Bailey: “Yes. Where we left off in “[In the Pines,”] it seems like we got to a better place post-election and then I get shot and he literally saves my life. But as I start recovering, I’m on the mission again to find David Ridges and bring him in. So, you’re starting to see that conflict. It’s starting to boil and that will continue on.”

Can you expand on your relationship a little bit more this season?

Bailey: “My relationship with Walt in terms of character, it starts out actually in a very sweet place because Branch is obviously in critical condition and Walt just does everything he can at every turn to be there for me, to give me the benefit of the doubt. I’m obviously hallucinating and suffering from PTSD or whatever else that will come out over the last half of the season. So Branch is just not quite all there, but at every turn Walt gives me the benefit of the doubt until that moment, in [“In the Pines”] where enough is enough and that’s where you will start to see us really go in separate directions and obviously that episode ends with me kidnapping someone. For a cop, obviously that’s not OK.”

Will there be any major  repercussions with any of Branch’s relationships as he goes looking for his shooter?

Bailey: “Absolutely. There is cause and effect.  As you saw at the end of  [“In the Pines,”] Branch definitely crossed the line and he is going to stay on that path for the remainder of the season. Yes, he is going to suffer some consequences for sure.”

As Branch’s obsession with Ridges unfolds are there characteristics you’ve built on that will help you play this out?

Bailey: “That’s a great question. Branch [is] the one major character that was not already established in the books. Our writers had free range to create whatever they wanted. I would say they probably saw something over the course of the first two seasons, in particular the second season –  that scene out at the driving range [when Cady] dumped me and I feel betrayed by Walt. I go all in at that point. I think they probably saw something around that time and then that light bulb went off and they started thinking about Branch in season 3 going in this darker direction.”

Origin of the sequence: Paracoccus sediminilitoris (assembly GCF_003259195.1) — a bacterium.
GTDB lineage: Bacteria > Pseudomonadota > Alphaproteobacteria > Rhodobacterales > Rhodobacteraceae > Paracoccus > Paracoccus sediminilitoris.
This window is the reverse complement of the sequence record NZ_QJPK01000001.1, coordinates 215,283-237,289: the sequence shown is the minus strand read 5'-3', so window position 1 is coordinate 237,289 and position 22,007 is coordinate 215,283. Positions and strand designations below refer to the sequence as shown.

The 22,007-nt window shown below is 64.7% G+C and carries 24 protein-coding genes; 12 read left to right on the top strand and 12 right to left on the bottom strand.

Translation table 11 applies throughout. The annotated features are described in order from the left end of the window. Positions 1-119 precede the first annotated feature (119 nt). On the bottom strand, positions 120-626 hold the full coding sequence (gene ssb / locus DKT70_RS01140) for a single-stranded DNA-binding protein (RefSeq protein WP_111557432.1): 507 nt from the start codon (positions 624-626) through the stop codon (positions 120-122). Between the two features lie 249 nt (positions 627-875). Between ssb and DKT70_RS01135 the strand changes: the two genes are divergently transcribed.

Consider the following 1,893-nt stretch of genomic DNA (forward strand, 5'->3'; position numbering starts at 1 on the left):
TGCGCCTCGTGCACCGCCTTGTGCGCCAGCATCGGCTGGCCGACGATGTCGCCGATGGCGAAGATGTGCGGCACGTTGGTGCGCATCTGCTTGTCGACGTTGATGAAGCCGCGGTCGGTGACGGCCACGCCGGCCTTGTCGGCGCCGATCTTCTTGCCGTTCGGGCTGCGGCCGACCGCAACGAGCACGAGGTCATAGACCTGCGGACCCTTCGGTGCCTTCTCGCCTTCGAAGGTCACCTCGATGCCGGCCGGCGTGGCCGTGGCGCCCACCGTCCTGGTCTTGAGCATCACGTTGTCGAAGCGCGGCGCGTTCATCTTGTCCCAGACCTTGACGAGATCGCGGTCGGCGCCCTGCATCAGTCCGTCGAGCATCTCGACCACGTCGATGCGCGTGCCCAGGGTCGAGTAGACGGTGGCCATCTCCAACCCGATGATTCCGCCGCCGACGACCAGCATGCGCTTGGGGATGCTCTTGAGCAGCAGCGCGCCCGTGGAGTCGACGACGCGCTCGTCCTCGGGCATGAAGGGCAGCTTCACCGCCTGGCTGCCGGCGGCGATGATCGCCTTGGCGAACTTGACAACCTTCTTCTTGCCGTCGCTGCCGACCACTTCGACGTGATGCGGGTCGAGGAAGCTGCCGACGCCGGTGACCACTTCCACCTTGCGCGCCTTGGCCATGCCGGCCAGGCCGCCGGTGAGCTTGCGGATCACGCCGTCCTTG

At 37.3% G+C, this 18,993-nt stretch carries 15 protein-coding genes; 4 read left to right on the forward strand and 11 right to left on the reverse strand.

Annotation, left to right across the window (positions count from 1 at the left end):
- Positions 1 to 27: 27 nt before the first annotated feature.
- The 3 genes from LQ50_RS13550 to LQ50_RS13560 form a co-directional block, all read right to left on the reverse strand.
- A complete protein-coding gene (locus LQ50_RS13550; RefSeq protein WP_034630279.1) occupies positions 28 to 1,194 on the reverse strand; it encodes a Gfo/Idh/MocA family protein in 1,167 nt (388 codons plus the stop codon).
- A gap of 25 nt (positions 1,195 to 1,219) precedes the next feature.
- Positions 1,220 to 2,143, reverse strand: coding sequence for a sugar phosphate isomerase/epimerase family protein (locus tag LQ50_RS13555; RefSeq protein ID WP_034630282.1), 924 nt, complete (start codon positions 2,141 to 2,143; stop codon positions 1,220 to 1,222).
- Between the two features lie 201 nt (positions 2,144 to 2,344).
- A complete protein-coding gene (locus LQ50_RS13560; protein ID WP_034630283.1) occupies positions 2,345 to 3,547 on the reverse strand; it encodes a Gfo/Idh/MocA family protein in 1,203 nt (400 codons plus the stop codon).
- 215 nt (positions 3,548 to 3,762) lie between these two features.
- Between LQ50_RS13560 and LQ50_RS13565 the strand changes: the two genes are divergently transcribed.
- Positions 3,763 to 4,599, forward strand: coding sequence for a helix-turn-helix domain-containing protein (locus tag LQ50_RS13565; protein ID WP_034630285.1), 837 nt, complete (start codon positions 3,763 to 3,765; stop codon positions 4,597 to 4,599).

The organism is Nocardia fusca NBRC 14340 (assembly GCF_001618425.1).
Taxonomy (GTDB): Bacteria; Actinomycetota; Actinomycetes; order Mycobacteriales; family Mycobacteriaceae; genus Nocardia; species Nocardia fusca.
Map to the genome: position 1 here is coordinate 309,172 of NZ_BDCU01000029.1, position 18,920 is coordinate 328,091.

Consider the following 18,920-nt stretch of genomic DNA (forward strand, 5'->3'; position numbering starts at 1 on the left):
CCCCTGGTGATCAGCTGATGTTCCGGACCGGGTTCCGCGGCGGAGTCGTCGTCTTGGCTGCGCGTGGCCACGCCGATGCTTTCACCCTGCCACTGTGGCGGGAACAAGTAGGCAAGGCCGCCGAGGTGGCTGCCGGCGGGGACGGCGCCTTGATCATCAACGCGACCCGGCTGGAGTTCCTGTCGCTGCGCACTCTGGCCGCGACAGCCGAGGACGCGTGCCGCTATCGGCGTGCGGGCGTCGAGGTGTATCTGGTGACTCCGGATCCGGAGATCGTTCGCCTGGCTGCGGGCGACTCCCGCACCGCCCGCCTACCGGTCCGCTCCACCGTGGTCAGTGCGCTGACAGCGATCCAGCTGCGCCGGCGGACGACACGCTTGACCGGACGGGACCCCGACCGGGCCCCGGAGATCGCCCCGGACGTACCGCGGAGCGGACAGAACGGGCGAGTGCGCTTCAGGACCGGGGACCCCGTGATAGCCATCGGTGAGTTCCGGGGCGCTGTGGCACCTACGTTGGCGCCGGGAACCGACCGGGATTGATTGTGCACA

Has there been an aspect of your character that’s surprised you?

Bailey: “Yes. Season 3 in particular. When I sat down with the creators of the show back when we’re first starting to do the pilot, Branch was not that interesting on the page. What really sold me on the show and the character was their vision for him. It does take the whole first season to flesh him out. It’s game on for season 2 with the election. So, I pretty much knew about season 1 and 2 going in. I did not know about season 3. I don’t think they did either. It’s been very unexpected for me and for them and probably for the audience, but at the same time it’s been a really pleasant surprise because creatively it’s just not very often that you’re given this gift and they trust you to just have fun. It’s been a really interesting journey. I can’t wait for people to see the back half.”

The evolution of your character feels surprising but also inevitable.

Bailey: “One of our avid fans that’s on Twitter [said] after the last episode how she has really appreciated the evolution of Branch. He was kind of a cardboard cowboy season 1 to this thing that I don’t understand in season 3, but I can’t wait to see what’s next.”

Branch’s relationship with his father is complicated, to put it mildly. How has it been to work with Gerald McRaney and will we see him again soon?

Bailey: “We do, we do. We actually have a lot. I just wrapped the finale, but McRaney and I had a lot to do, just some really cool stuff with guns out on the shooting range. I can’t say specifically what all we did but it was a lot of fun and he is one of my favorite actors to work with.”

Are Branch and Cady a thing of the past and, if so, are there any other romantic prospects on the horizon for your character?

Bailey: “It’s one of those [things] that’s been on the sidelines for this season because she’s off trying to save Henry and I’m off trying to find Ridges. But we will have some stuff for the end of the season. As far as other romantic interest for me, no I just don’t have time for that right now.”

How are you hoping your relationship with Cady will evolve this season?